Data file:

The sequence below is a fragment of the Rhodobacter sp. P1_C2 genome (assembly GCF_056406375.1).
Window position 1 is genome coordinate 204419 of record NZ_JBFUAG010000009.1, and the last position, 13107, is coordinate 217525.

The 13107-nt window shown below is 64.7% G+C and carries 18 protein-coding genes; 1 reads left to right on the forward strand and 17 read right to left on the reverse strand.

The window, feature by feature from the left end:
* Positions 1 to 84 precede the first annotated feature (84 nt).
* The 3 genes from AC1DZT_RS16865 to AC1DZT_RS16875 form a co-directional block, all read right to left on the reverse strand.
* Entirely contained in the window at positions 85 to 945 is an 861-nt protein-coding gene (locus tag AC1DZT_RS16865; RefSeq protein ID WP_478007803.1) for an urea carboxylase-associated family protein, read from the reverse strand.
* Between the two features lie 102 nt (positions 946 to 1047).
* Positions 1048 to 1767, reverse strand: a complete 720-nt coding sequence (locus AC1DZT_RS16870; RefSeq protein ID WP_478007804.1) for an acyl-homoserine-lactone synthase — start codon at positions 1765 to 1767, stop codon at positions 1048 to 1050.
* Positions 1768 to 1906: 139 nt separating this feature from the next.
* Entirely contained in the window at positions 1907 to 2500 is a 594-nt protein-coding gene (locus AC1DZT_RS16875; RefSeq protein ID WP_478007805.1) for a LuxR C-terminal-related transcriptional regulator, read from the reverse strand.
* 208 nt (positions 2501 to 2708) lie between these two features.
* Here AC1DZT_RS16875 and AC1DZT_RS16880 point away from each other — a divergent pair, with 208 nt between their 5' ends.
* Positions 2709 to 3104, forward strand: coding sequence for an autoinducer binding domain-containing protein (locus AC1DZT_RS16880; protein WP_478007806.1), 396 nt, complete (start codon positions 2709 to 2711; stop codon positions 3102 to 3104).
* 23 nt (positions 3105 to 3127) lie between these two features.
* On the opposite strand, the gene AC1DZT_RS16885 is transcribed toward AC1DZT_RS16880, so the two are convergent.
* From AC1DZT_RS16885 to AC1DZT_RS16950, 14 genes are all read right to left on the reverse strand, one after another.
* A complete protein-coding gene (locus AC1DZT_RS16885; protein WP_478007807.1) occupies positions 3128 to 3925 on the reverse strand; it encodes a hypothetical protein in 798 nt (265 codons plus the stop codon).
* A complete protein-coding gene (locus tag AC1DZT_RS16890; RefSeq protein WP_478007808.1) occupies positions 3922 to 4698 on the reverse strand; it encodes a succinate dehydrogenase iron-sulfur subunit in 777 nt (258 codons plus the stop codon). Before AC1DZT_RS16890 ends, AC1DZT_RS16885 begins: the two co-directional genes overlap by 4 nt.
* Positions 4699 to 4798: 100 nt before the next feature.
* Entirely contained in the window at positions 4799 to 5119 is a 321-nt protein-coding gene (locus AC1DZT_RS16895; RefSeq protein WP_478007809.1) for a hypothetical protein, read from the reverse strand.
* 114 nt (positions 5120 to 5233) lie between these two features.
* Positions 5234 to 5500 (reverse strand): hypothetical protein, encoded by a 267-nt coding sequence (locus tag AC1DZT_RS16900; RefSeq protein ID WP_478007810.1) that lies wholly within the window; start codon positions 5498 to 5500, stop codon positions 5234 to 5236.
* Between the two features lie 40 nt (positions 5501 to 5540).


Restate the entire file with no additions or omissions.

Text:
The sequence below is a fragment of the Rhodobacter sp. P1_C2 genome (assembly GCF_056406375.1).
Window position 1 is genome coordinate 204419 of record NZ_JBFUAG010000009.1, and the last position, 13107, is coordinate 217525.

The 13107-nt window shown below is 64.7% G+C and carries 18 protein-coding genes; 1 reads left to right on the forward strand and 17 read right to left on the reverse strand.

The window, feature by feature from the left end:
* Positions 1 to 84 precede the first annotated feature (84 nt).
* The 3 genes from AC1DZT_RS16865 to AC1DZT_RS16875 form a co-directional block, all read right to left on the reverse strand.
* Entirely contained in the window at positions 85 to 945 is an 861-nt protein-coding gene (locus tag AC1DZT_RS16865; RefSeq protein ID WP_478007803.1) for an urea carboxylase-associated family protein, read from the reverse strand.
* Between the two features lie 102 nt (positions 946 to 1047).
* Positions 1048 to 1767, reverse strand: a complete 720-nt coding sequence (locus AC1DZT_RS16870; RefSeq protein ID WP_478007804.1) for an acyl-homoserine-lactone synthase — start codon at positions 1765 to 1767, stop codon at positions 1048 to 1050.
* Positions 1768 to 1906: 139 nt separating this feature from the next.
* Entirely contained in the window at positions 1907 to 2500 is a 594-nt protein-coding gene (locus AC1DZT_RS16875; RefSeq protein ID WP_478007805.1) for a LuxR C-terminal-related transcriptional regulator, read from the reverse strand.
* 208 nt (positions 2501 to 2708) lie between these two features.
* Here AC1DZT_RS16875 and AC1DZT_RS16880 point away from each other — a divergent pair, with 208 nt between their 5' ends.
* Positions 2709 to 3104, forward strand: coding sequence for an autoinducer binding domain-containing protein (locus AC1DZT_RS16880; protein WP_478007806.1), 396 nt, complete (start codon positions 2709 to 2711; stop codon positions 3102 to 3104).
* 23 nt (positions 3105 to 3127) lie between these two features.
* On the opposite strand, the gene AC1DZT_RS16885 is transcribed toward AC1DZT_RS16880, so the two are convergent.
* From AC1DZT_RS16885 to AC1DZT_RS16950, 14 genes are all read right to left on the reverse strand, one after another.
* A complete protein-coding gene (locus AC1DZT_RS16885; protein WP_478007807.1) occupies positions 3128 to 3925 on the reverse strand; it encodes a hypothetical protein in 798 nt (265 codons plus the stop codon).
* A complete protein-coding gene (locus tag AC1DZT_RS16890; RefSeq protein WP_478007808.1) occupies positions 3922 to 4698 on the reverse strand; it encodes a succinate dehydrogenase iron-sulfur subunit in 777 nt (258 codons plus the stop codon). Before AC1DZT_RS16890 ends, AC1DZT_RS16885 begins: the two co-directional genes overlap by 4 nt.
* Positions 4699 to 4798: 100 nt before the next feature.
* Entirely contained in the window at positions 4799 to 5119 is a 321-nt protein-coding gene (locus AC1DZT_RS16895; RefSeq protein WP_478007809.1) for a hypothetical protein, read from the reverse strand.
* 114 nt (positions 5120 to 5233) lie between these two features.
* Positions 5234 to 5500 (reverse strand): hypothetical protein, encoded by a 267-nt coding sequence (locus tag AC1DZT_RS16900; RefSeq protein ID WP_478007810.1) that lies wholly within the window; start codon positions 5498 to 5500, stop codon positions 5234 to 5236.
* Between the two features lie 40 nt (positions 5501 to 5540).